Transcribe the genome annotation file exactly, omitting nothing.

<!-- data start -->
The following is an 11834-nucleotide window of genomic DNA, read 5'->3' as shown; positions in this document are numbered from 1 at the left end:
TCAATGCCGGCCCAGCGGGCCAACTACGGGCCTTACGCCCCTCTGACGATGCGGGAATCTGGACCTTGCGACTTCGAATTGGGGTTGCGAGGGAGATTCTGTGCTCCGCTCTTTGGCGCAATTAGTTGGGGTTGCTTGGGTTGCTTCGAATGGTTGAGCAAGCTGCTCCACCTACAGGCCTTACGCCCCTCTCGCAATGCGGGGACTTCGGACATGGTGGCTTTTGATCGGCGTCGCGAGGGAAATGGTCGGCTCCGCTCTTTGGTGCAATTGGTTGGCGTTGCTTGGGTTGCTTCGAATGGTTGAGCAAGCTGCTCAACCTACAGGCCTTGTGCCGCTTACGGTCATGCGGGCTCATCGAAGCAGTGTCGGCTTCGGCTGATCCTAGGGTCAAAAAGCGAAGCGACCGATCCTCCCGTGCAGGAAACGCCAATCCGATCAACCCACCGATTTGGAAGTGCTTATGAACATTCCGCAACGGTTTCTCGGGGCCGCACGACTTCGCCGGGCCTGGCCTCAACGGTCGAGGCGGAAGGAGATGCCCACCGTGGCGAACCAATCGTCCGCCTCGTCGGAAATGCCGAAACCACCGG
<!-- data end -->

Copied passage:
The following is an 11834-nucleotide window of genomic DNA, read 5'->3' as shown; positions in this document are numbered from 1 at the left end:
TCAATGCCGGCCCAGCGGGCCAACTACGGGCCTTACGCCCCTCTGACGATGCGGGAATCTGGACCTTGCGACTTCGAATTGGGGTTGCGAGGGAGATTCTGTGCTCCGCTCTTTGGCGCAATTAGTTGGGGTTGCTTGGGTTGCTTCGAATGGTTGAGCAAGCTGCTCCACCTACAGGCCTTACGCCCCTCTCGCAATGCGGGGACTTCGGACATGGTGGCTTTTGATCGGCGTCGCGAGGGAAATGGTCGGCTCCGCTCTTTGGTGCAATTGGTTGGCGTTGCTTGGGTTGCTTCGAATGGTTGAGCAAGCTGCTCAACCTACAGGCCTTGTGCCGCTTACGGTCATGCGGGCTCATCGAAGCAGTGTCGGCTTCGGCTGATCCTAGGGTCAAAAAGCGAAGCGACCGATCCTCCCGTGCAGGAAACGCCAATCCGATCAACCCACCGATTTGGAAGTGCTTATGAACATTCCGCAACGGTTTCTCGGGGCCGCACGACTTCGCCGGGCCTGGCCTCAACGGTCGAGGCGGAAGGAGATGCCCACCGTGGCGAACCAATCGTCCGCCTCGTCGGAAATGCCGAAACCACCGG